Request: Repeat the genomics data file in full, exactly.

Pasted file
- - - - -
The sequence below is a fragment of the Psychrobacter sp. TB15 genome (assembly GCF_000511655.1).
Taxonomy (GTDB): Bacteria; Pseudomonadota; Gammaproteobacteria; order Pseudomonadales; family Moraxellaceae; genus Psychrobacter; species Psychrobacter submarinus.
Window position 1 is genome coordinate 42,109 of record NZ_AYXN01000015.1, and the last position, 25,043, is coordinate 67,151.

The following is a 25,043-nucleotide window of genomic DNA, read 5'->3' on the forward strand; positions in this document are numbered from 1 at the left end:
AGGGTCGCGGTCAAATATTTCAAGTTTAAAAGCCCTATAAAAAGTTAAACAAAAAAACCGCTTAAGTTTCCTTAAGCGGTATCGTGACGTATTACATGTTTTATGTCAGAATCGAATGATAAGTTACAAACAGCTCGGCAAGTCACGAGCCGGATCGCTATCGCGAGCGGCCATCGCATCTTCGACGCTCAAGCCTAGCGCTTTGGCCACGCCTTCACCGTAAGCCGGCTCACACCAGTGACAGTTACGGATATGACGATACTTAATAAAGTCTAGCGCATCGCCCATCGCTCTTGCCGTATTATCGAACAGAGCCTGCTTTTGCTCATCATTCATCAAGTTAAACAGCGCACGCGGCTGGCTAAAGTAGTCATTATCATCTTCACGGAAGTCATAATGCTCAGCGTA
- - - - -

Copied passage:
The sequence below is a fragment of the Psychrobacter sp. TB15 genome (assembly GCF_000511655.1).
Taxonomy (GTDB): Bacteria; Pseudomonadota; Gammaproteobacteria; order Pseudomonadales; family Moraxellaceae; genus Psychrobacter; species Psychrobacter submarinus.
Window position 1 is genome coordinate 42,109 of record NZ_AYXN01000015.1, and the last position, 25,043, is coordinate 67,151.

The following is a 25,043-nucleotide window of genomic DNA, read 5'->3' on the forward strand; positions in this document are numbered from 1 at the left end:
AGGGTCGCGGTCAAATATTTCAAGTTTAAAAGCCCTATAAAAAGTTAAACAAAAAAACCGCTTAAGTTTCCTTAAGCGGTATCGTGACGTATTACATGTTTTATGTCAGAATCGAATGATAAGTTACAAACAGCTCGGCAAGTCACGAGCCGGATCGCTATCGCGAGCGGCCATCGCATCTTCGACGCTCAAGCCTAGCGCTTTGGCCACGCCTTCACCGTAAGCCGGCTCACACCAGTGACAGTTACGGATATGACGATACTTAATAAAGTCTAGCGCATCGCCCATCGCTCTTGCCGTATTATCGAACAGAGCCTGCTTTTGCTCATCATTCATCAAGTTAAACAGCGCACGCGGCTGGCTAAAGTAGTCATTATCATCTTCACGGAAGTCATAATGCTCAGCGTA